Tuesday, December 19, 2017

"Will the Wolf Survive?" by Los Lobos

Song#:  2261
Date:  03/23/1985
Debut:  84
Peak:  78
Weeks:  5
Genre:  Rock, Latin Rock

Pop Bits:  This East L.A. Chicano band formed in 1973 and they honed their skill until finally being able to release a self-financed/distributed debut album in 1978 titled Los Lobos del Este de Los Angeles. Eventually, the band's sound evolved to a mix of traditional Latin and modern rock and that secured a deal with the Slash label in 1983, which resulted in an EP ...And a Time to Dance. Although it didn't sell too well, reviews were sparkling and it gave them the opportunity to record a full-length follow-up titled How Will the Wolf Survive? This first single kicked off the LP and it did fine at Rock getting to #26.  The attention the song got along with critical praise for the album allowed the single to crossover onto the Pop chart for a few weeks. The album would get to #47 and be included on several year-end best-of lists.

ReduxReview:  I totally missed the boat on this one when it came out. Due to reviews and their cult-like popularity, I was aware of the band but didn't pursue listening to them. That was a mistake on my part. Although I'm not sure I would have appreciated them as much at the time as I do now (as my ears and tastes are so much better). I boarded their bandwagon after I bought their experimental 1992 album Kiko. I just loved that album and over time I went back and discovered their other albums. How Will the Wolf Survive is certainly a gem in their catalog and this song is a standout. The jangly guitars are great along with the vocals of David Hildago. Although this band has remained popular over the years, they really should have been much bigger than they were.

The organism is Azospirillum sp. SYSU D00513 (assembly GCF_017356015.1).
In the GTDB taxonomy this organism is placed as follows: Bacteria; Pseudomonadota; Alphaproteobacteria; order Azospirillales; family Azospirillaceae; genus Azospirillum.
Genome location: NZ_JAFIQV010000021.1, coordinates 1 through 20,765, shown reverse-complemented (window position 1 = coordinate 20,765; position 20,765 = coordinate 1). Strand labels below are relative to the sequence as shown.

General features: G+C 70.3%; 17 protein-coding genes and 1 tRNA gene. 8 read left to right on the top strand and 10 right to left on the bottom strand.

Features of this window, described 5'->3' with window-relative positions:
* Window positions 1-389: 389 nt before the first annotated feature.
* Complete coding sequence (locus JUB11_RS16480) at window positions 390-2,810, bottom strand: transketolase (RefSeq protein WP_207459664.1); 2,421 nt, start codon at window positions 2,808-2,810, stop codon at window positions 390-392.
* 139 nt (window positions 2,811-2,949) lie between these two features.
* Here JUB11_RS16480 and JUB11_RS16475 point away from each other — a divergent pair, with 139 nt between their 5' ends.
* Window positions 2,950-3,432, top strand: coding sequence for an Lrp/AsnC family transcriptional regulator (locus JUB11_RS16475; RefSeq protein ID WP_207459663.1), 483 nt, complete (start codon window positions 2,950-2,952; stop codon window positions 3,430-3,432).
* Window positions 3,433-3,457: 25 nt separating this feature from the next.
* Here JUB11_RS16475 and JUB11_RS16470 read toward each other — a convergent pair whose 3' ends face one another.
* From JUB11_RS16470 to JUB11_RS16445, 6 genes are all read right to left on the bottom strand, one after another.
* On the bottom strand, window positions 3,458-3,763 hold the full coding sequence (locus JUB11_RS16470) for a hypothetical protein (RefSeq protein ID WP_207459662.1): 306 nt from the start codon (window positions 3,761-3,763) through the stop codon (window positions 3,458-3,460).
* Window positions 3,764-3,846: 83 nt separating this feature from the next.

ReduxRating:  8/10

Trivia:  Double Shot!  1) Their EP ...And a Time to Dance resulted in the band's first Grammy nomination and win. They won in the Best Mexican-American Performance category for the track "Anselma." It would be the first of their three Grammy wins over the course of eleven nominations.  2) In 1986, country superstar Waylon Jennings recorded a version of this song for the album of the same name. It was issued as the LP's second single and it reached #5 on the Country chart.


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